The Council is encouraging early deliberations on possible policy responses for vulnerable older people in Australia, particularly those who have accumulated few assets when of workforce age, and are dependent on the private rental market. Options identified by the Council for debate are financial incentives for older people to live in shared housing or to live with family, and a national rental subsidy scheme targeted at vulnerable older people to support their tenancies.
The Council expressed support for the continuation and possible extension of the Assistance with Care and Housing for the Aged program. This was seen as a cost-effective program that supports older people to maintain their residencies and live independently in their own homes for as long as possible. The Council is of the view that a specialist response also needs to be maintained. The Council urged consideration of expanding the important White Paper program of capital grants for specialist aged care facilities.
A matter of concern to Council over several meetings has been investigation of the adequacy of the new Aged Care Funding Instrument (ACFI) for assessing homeless clients. Following consideration of data collected at the client and provider level, the Council concluded it has concerns about the adequacy of the ACFI to recognise expenses associated with clients with high and complex behavioural needs, a profile which is common for homeless clients. The ACFI was seen as a disincentive to providers to offer support to this cohort. The predicted longer term impacts of the ACFI on the ongoing financial viability of providers was also discussed. The Council has raised this matter directly with the Department of Health and Ageing (DoHA) which is currently reviewing the ACFI and the Council keenly awaits the outcomes of this review.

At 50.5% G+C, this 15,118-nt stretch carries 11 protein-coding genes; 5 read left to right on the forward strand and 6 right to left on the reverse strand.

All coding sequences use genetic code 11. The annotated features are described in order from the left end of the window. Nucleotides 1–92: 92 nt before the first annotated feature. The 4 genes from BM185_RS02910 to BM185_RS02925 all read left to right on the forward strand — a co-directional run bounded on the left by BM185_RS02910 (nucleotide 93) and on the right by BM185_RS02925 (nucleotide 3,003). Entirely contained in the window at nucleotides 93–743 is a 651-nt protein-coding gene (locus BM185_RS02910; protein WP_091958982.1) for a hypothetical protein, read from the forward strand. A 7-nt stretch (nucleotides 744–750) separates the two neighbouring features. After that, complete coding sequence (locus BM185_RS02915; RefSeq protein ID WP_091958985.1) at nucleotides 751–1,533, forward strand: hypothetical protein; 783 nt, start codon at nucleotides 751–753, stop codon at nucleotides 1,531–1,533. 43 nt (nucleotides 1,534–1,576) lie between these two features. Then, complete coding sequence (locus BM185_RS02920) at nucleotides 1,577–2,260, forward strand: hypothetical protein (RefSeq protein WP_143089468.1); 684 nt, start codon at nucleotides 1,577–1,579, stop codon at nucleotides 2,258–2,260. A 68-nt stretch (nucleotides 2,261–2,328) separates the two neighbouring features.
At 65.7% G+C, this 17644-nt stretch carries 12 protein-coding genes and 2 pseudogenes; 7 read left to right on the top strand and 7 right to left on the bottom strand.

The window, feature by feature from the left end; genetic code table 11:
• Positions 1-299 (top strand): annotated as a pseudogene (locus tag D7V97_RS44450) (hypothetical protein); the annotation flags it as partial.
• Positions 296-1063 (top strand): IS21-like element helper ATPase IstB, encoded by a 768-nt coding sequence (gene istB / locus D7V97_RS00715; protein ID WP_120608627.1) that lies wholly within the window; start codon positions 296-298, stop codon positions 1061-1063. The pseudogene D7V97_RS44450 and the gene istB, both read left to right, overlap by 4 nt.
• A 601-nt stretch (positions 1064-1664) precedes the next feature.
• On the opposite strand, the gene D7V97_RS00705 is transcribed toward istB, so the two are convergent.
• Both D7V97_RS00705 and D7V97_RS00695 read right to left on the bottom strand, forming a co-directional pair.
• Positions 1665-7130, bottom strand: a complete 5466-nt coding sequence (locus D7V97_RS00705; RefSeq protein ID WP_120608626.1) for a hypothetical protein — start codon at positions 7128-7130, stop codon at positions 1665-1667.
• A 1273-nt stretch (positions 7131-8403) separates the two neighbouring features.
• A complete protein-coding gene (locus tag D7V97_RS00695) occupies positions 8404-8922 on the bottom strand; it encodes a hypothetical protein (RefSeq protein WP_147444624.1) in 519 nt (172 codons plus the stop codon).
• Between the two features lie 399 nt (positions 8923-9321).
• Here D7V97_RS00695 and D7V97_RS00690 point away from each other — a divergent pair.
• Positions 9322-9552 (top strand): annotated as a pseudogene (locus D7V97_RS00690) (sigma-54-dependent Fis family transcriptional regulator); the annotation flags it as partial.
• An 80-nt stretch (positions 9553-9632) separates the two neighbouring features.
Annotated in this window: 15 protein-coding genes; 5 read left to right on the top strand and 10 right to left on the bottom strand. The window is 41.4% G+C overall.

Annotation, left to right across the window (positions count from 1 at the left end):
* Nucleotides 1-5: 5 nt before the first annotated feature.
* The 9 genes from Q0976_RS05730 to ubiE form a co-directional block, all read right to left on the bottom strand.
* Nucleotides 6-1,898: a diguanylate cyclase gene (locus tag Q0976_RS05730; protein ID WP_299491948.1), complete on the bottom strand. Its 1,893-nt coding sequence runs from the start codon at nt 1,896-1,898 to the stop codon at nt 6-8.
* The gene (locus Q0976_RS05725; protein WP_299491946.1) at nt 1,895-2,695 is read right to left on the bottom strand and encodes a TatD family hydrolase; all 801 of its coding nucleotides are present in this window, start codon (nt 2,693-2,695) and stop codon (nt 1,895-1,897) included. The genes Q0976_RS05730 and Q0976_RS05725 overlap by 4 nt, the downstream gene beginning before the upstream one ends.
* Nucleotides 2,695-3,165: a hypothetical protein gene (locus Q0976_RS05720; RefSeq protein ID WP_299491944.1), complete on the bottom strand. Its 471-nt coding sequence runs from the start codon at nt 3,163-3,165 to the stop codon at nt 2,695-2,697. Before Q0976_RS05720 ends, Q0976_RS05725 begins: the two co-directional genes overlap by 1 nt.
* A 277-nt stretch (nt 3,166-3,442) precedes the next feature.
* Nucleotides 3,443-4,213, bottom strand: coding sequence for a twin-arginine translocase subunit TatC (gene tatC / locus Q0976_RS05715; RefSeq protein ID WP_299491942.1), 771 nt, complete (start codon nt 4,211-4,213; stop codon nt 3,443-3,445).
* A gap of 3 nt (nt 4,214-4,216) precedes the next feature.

National Health and Hospitals Reforms
The Council was pleased that Ms Rosemary Huxtable, Deputy Secretary, DoHA, was able to return for a further discussion with the Council on the opportunities under the Health and Hospitals Reforms for improving attention to the health and welfare of the people at risk of, or experiencing homelessness.